Online Censorship: The Cure is Worse than the Disease

internet censorship

Fake news is a big problem. And as I’ve written, technology is about to make a lot worse.

But censoring online content to combat fake news is equally problematic. And it doesn’t matter where on the political spectrum your opinions lie…it’s a problem for everyone.

From a legal perspective, it’s clear that the government can’t force the media to filter out fake news. After all, the First Amendment reads, in part:

Congress shall make no law … abridging the freedom of speech, or of the press.

But private companies are free to censor anyone they want. That’s how iTunes, Facebook, Spotify, and YouTube justified removing Jones’ audio and video content produced by online provocateur and right-wing activist Alex from their platforms last August.

It’s hard to deny that Jones posted fake news. Perhaps his most infamous claim is that the 2012 school shooting in Sandy Hook, Connecticut, in which 20 children were murdered, never happened. Or as Jones put it:

Sandy Hook is synthetic, completely fake, with actors, in my view, manufactured.

But as big a problem as fake news is, online censorship isn’t the answer. Like it or not, booting Alex Jones off social media puts us as a society on a dangerous slippery slope. And we are sliding down that slope now. On October 11, within weeks of kicking off Jones, Facebook removed hundreds of pages of smaller left-wing, libertarian, and anti-war media outlets. Four of the more prominent organizations affected are Cop Block, the Free Thought Projectthe Anti-Media, and Press for Truth.

Alex Jones was initially kicked off social media for alleged hate speech in his audio and video, but these organizations in no way fit the hate speech mold.

In a press release, Facebook said it had removed “559 pages and 251 accounts that have consistently broken our rules against spam and coordinated inauthentic behavior.” It also claimed the organizations were “working to mislead others about who they are and what they are doing.” And that they tricked “people into thinking that they were forums for legitimate political debate.”

These statements don’t add up, though, because at least in the case of the four organizations I mentioned, they all listed contact information on their Facebook feeds. Indeed, until they were removed, they even had a “verified by Facebook”certification.

What’s the real reason why Facebook decided to silence these online publishers? Like any company, Facebook wants to maximize profits, so perhaps these organizations somehow threatened its revenue stream.

So, let’s follow the money.

One clue emerged on November 5, when Facebook announced it had identified 30 Facebook accounts and 85 Instagram accounts that it believed “may be engaged in coordinated inauthentic behavior.” A few days later, Facebook published an update, in which it said its takedown had been in coordination with “the Atlantic Council’s Digital Forensics Lab.”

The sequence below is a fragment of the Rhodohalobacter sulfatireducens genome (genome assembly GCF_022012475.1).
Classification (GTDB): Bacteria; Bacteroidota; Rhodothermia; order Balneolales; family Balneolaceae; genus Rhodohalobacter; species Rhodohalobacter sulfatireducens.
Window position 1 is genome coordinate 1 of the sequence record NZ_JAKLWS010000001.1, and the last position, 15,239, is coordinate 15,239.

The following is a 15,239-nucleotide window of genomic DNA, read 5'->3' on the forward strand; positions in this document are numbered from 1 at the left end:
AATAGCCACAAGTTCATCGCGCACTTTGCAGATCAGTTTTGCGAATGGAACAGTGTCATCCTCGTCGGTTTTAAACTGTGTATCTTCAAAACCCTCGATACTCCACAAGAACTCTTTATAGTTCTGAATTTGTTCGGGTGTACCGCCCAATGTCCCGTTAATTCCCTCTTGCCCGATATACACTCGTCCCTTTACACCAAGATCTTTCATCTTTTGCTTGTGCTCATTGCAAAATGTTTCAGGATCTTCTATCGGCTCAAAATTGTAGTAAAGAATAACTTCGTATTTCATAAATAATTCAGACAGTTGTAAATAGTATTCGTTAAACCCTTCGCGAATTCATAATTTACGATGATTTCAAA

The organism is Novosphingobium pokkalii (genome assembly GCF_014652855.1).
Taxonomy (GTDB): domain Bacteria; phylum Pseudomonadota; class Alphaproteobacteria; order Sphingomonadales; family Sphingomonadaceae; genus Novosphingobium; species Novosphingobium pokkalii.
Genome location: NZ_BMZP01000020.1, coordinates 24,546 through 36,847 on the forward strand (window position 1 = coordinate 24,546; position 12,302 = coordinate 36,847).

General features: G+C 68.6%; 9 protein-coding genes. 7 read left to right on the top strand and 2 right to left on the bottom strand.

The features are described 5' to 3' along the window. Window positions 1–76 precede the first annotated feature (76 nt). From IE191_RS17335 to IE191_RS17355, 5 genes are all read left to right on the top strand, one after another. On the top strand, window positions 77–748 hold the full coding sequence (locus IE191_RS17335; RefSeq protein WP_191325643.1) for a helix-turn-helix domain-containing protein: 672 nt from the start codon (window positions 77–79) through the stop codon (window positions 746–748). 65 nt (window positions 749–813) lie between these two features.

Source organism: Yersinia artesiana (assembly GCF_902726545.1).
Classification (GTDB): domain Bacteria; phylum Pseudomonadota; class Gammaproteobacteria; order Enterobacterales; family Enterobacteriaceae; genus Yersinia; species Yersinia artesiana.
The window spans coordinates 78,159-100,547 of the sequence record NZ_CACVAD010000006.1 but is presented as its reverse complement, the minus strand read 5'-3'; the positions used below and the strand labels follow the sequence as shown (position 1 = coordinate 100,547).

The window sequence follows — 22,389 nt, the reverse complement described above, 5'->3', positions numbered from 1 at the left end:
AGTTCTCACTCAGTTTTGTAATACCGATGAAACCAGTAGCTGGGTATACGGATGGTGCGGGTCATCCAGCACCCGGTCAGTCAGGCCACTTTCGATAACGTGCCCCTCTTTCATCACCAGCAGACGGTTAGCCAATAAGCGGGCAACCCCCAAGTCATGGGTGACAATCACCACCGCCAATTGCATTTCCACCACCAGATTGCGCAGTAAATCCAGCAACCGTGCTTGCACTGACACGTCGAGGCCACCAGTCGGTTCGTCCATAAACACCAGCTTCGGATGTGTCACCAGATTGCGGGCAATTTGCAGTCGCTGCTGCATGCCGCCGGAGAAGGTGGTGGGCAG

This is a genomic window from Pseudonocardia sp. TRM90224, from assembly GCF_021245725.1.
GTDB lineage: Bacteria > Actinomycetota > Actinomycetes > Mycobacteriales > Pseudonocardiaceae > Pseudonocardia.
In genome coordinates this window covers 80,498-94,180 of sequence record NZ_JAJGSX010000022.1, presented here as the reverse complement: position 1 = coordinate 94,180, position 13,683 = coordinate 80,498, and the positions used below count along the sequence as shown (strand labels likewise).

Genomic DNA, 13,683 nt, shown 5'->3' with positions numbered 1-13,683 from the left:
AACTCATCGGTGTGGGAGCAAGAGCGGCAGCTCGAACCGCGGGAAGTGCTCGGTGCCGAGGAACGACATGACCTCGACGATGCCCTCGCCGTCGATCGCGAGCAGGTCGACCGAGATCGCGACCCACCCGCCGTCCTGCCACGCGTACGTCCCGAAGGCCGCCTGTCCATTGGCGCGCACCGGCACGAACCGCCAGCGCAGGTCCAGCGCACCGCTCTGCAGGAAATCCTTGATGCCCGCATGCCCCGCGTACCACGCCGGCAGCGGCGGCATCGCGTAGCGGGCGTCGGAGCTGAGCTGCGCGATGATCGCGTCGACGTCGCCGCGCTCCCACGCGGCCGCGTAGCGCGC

The Atlantic Council is a virulently anti-Russian neo-conservative think tank. Its “Honor Roll of Contributors” includes the United Arab Emirates and multinational giants like Chevon, Raytheon, HSBC, and even the US Air Force Academy.

One well-known name with close ties to the Atlantic Council is Jamie Fly, former counselor for Foreign and National Security Affairs to Senator Marco Rubio (R-Fla.) In January, Fly said in an interview he was working with the Atlantic Council to help it purge the internet of fake news. Facebook’s actions, he said, were “just the beginning.”

It stands to reason that multi-national corporations and governments might want to silence people who threaten the status quo. For instance, if enough people start reading alternative media sources that advocate anti-war positions, they might vote for candidates who take positions against foreign intervention in countries like Syria or Iran. Among other consequences, that could lead to lower profits for defense contractors like Raytheon.

But Facebook and other social media platforms are private companies. Can’t they censor anyone they want?

Maybe…but maybe not. If an arm of the Atlantic Council is making censorship decisions for Facebook, that muddies the waters. The Atlantic Council is funded in large part by governments – including the US government. Some First Amendment advocates believe that connection limits Facebook’s right to censor anyone it wants.

By working with the Atlantic Council, Facebook is essentially working with the governments that provide funding to the organization. And the US government is not allowed to engage in censorship.

It will be interesting to see if this practice is allowed to continue or if it will be struck down in the courts.

One thing is for sure. Efforts to censor alternative media will grow in the coming months and years. And it’s not just people who follow known purveyors of fake news like Alex Jones who will lose. We all will.

Reprinted with permission from